Simply put, visits refers to the number of times someone viewed your page or a section of your page. It shows you “what people like about your page, if they’ve talked about your business, and how they arrive at your page,” explains Facebook. This is also beneficial for figuring out if there are any sections of your page that people are ignoring or visiting more frequently.

  • Post Information:

    This section contains three pieces of valuable information: when your fans are online (the best days and times to reach the most people), post types (so looking at statistics such as whether links or pictures receive the most engagement), and top posts from pages you watch (how well are your competitors doing?).

  • People:

    This section is pretty straightforward; it looks at the demographic information of your audience and followers. It will tell you the percentage of people who like your page (broken down into specifics like age and gender), the geographic location of people who like your page, and the first language of people who like your page.

In addition to Facebook’s Insights, other free analytical programs include LikeAlyzer by Meltwater, this tool lets you have a bird’s eye view of your page in easy-to-understand language; AgoraPulse has two free analytical tools; and Cyfe, which is a step above the rest and for those who have a solid understanding and a willingness to be given all the details. If you’re looking to jump right into the deep end of the pool we would also recommend SEMRush; this tool is very detailed and not for the faint of heart, they offer a free version of the program that fits most small business needs. Lastly, as we’re sure you already know, there’s Boost by Design, who will handle all the nitty-gritty details for you to help your business grow.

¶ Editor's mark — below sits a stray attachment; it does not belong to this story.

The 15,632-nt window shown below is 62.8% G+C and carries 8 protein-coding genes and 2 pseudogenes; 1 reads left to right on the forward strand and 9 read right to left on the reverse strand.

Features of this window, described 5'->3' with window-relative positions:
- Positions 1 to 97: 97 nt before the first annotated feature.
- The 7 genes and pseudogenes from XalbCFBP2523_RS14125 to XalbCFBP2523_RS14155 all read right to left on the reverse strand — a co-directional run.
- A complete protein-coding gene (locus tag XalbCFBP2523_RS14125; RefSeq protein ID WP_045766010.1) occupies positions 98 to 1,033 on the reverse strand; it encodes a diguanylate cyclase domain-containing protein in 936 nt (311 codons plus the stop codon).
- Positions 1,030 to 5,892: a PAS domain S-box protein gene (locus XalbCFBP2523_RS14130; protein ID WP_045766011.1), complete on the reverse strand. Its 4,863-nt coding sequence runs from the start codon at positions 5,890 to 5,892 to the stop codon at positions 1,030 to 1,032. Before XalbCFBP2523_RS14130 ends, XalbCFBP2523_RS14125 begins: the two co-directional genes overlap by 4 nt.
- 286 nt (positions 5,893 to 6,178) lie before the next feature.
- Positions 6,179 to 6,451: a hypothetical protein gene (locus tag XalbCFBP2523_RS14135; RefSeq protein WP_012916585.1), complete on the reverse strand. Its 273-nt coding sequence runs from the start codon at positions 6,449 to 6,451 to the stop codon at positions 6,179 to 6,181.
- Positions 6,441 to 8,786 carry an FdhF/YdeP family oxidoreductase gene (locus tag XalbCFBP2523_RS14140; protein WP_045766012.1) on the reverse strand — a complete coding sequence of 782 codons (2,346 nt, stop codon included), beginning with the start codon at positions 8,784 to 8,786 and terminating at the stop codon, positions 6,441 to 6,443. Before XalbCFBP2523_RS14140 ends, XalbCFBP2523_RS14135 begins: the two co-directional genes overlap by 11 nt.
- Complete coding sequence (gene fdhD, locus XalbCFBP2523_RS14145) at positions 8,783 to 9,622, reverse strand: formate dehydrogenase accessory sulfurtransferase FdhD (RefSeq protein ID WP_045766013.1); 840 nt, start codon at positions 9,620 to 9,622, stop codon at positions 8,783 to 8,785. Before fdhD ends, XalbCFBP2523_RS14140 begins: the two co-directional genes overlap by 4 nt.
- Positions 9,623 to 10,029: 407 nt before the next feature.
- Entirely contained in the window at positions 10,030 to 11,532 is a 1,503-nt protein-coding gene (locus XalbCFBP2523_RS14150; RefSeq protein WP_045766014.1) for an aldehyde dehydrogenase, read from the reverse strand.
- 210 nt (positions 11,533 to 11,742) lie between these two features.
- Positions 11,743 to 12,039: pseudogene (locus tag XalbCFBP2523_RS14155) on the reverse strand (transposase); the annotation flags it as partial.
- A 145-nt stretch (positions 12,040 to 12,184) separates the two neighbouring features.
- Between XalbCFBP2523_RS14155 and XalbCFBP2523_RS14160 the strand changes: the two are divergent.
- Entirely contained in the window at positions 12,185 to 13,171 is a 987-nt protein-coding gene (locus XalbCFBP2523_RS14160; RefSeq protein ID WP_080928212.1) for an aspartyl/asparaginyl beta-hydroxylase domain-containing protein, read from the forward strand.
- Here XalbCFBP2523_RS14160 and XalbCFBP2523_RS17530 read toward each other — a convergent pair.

Tips for Creating Engaging Content

In the age where Buzzfeed listicles dominate and memes have replaced words, it’s difficult to figure out how to create blog content that will keep a reader engaged past the title. The good news? We Read More

In the age where Buzzfeed listicles dominate and memes have replaced words, it’s difficult to figure out how to create blog content that will keep a reader engaged past the title. The good news? We have some tips on how to hook those readers in with engaging content and keep them coming back for more.

1. The acronyms are actually important.

The digital age is filled with talk of the almighty SEO, or Search Engine Optimization. The lofty air surrounding SEO engagement is actually pretty vital to a blog or really any digital marketing campaign. Keywords lie at the heart of SEO optimization. They’re the main points of your content and will help Google guide potential readers to your site. This is not to say that you need to throw a million keywords in your blog so that the actual points are muddled with Google-nonsense. The reason why someone clicked on your post was because they were interested in the title and/or topic, so make sure you deliver on that promise.

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2.  Images, Images, Images

Unfortunately, most people won’t stick through text-heavy content. To get people to keep reading, come up with creative subtexts, organize the information into bullet points or lists, provide links to other sources, and include those images and/or videos. In this article by The Guardian, research shows that videos are the way of the future, so partner with YouTube and start cranking out interesting clips to accompany your blog posts.

3. Give your readers something in return.